September 9, 2022

1943. "Russian Orthodoxy's Offensive"

The Orthodox Church in Wartime Russia
"1943 meeting of the Bishops' Council of the Russian Orthodox Church" (source)
From Newsweek, December 27, 1943, p. 70:

Russian Orthodoxy's Offensive

One of the most remarkable occurrences of the war has been the Soviet Government's growing leniency not only toward religion as such, but specifically toward its onetime archenemy, the Russian Orthodox Church. For the developments on Christmas, Bill Downs, Newsweek and CBS Moscow correspondent, has sent the following dispatch.

Two significant events in the spiritual life of the Soviet Union occurred last week. Yemelyan Yaroslavksi, former leader of the anti-religious movement and a faithful old-time Bolshevik, died. The press made no reference to his atheism; others referred to his "scientific writings." Long lines of people filed through the while marble Hall of Columns in downtown Moscow to pay homage to one of the most popular Communists of Russia—a man, who represented the tenacity of the religious feeling he could never quite stamp out. On Dec. 6, Yaroslavski's ashes were buried in the Kremlin wall behind Lenin's tomb.

The other event was the announcement in the newly founded Journal of the Orthodox Church and Moscow Patriarchy that a system of religious schools would be established throughout the Soviet Union in order to train priests and clerics to carry on the Orthodox religion. This is proof of the Soviet Government's sincerity and good faith in giving the official go-ahead which resulted in the episcopal assembly of the Russian Orthodox Church in Moscow last September. That was when the Metropolitan Sergius was elected Patriarch of Moscow and all Russia.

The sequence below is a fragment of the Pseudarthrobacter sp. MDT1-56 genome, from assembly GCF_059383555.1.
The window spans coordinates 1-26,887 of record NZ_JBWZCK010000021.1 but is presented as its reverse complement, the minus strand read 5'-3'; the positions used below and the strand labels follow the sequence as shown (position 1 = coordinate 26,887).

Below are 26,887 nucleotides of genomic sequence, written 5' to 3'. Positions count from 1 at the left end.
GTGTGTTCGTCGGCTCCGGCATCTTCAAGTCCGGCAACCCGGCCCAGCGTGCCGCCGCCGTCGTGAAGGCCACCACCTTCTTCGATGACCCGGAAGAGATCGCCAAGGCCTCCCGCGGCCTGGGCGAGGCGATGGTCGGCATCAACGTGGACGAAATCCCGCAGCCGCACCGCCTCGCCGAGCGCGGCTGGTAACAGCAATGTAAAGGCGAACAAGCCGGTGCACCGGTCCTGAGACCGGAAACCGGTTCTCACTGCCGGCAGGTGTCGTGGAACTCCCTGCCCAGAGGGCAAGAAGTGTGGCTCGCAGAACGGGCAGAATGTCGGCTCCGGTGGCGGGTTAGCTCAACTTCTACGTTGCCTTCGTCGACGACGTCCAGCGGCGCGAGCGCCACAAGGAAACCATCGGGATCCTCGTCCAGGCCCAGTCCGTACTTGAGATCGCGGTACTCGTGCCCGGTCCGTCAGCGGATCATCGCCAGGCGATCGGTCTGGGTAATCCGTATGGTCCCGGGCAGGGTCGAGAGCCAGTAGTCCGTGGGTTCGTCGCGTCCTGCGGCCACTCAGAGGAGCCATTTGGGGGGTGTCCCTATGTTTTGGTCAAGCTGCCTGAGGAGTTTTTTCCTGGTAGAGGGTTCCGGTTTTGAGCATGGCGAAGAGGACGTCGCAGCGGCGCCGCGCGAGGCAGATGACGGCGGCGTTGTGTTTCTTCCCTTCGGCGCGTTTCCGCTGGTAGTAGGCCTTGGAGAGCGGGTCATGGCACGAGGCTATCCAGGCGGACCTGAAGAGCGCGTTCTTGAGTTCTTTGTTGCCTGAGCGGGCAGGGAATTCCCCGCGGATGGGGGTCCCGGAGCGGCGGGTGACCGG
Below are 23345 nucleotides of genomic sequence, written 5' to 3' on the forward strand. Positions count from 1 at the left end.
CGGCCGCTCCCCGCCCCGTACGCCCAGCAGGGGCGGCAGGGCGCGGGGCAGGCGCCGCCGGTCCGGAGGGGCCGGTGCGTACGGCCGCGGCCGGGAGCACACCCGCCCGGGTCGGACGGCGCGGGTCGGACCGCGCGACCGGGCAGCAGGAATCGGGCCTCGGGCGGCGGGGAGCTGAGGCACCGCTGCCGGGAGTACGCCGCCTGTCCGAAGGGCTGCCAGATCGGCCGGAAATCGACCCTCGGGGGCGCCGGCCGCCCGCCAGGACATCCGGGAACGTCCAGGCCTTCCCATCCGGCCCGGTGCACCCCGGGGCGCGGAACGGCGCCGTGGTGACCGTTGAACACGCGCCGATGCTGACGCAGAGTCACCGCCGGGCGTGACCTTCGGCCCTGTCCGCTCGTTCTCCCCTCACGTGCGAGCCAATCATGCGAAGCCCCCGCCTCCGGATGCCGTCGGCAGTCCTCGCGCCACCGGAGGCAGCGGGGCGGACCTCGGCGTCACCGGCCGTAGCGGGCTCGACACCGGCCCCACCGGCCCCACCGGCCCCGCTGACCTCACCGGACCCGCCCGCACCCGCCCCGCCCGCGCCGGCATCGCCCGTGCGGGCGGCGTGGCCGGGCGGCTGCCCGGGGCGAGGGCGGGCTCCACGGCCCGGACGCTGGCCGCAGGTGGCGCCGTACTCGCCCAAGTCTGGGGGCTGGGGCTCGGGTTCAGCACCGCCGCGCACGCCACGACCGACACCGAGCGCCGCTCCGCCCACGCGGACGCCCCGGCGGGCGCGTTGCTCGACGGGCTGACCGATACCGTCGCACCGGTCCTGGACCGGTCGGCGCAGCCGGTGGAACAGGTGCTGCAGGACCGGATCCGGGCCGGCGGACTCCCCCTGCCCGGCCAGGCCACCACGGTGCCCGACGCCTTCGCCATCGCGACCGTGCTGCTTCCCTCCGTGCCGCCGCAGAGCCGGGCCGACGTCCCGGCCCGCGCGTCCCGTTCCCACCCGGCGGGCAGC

From the historical point of view, there is nothing hypocritical or devious in this shift of attitude toward the Orthodox Church. Briefly, the situation is this: Before the revolution, the church was one of the wealthiest institutions in Russia. Its corruption was notorious, and its subservience to the czarist government—which employed the church as a weapon—made it an enemy to the revolutionaries, who were also inspired by the atheistic concepts of Marxism. Hence the Soviet Government included most church land and property in its declaration of common ownership. the official attitude was that the church, with its ritual and dogma, must not have a chance—either by interference or tradition—to act as a brake on the progressive drive of the new Soviet Government.

Sergius the Patient: Thus the Orthodox Church, while never completely obliterated, went into a decline. But the wise leaders like Sergius (who retired to a Volga village near Kuibyshev and continued to preach the faith) accepted the complete break of church and state. They knew that the old-time Russians are one of the most deeply religious people on earth—people who would keep their beliefs.

The patience and good judgment of these men were rewarded when war came. Their church began to grow as one of the spiritual forces of the Soviet Union's fight against Fascism, since church leaders have left no doubt which side their God is supporting.

Thus the Orthodox Church takes the offensive. To faithful churchgoers, working and sowing to keep the Red Army in the field, the resurgence of their religion is another indication of the justice of their cause and God's. And although the Orthodox Church now emerging will be maintained only on the basis of a complete separation of church and state, the movement now under way is more than a temporary wartime arrangement. The establishment of ecclesiastical schools is indicative of this.

• The program of religious studies will follow that of the formed seminaries. That means it will constitute one of the most rigorous courses in the world. Students will get such things as the history of the Christian and Russian churches, Christian apologetics, canonic rights and the Constitution of the U.S.S.R., hymnology, the reading of Greek texts and the history of Catholic, Protestant, and Anglican churches.

• Studies will be free. Moreover, money will be provided for those who need support and dormitories for students living out of town. Also, no candidate will be accepted until he is 18, which means that men entering the priesthood will first have a Soviet education.

• The study period is reduced from a prewar six or seven years to two or three years. (The course at the highest school in the land, the Orthodox Ecclesiastical Institute in Moscow, will take three years; at secondary schools in the dioceses, two years.)